Unknown artist, Chinese
Chimera, ca. 475–525 CE
55 x 46 x 40 cm (21 5/8 x 18 1/8 x 15 3/4 inches)
Museum Works of Art Fund 43.592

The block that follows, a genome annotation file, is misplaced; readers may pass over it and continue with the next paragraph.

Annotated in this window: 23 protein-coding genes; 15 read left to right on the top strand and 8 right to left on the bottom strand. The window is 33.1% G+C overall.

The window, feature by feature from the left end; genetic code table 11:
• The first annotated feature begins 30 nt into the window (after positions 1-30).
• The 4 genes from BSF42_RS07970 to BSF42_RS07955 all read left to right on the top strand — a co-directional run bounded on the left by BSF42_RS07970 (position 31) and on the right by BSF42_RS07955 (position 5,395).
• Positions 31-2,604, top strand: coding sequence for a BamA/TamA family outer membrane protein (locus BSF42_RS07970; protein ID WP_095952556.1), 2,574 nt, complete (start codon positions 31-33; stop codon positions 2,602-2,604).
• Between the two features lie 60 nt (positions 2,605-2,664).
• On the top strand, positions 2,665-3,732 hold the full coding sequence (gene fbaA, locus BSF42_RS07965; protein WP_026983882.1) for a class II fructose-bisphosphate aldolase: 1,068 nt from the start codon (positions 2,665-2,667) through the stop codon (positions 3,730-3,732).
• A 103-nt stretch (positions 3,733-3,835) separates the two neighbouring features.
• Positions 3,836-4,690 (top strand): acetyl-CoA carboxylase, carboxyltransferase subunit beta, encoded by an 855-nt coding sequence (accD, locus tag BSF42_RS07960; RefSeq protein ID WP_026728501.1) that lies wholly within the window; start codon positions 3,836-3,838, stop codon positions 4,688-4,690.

This imaginary creature, intended as a tomb guardian, is associated with ancient Chinese funerary practice and popular Confucian beliefs about worshipping at and maintaining the graves of one’s ancestors. A fantastic composite having wings, small horns, a beard, clawed feet, and feathery protrusions, the chimera was believed to ward off evil. This sculpture rested on top of a tall pillar placed along the ‘spirit road’ leading to the tomb of a member of one of the ruling families residing at Nanjing. Many of these sculptures lined the way, some on the ground and some on columns.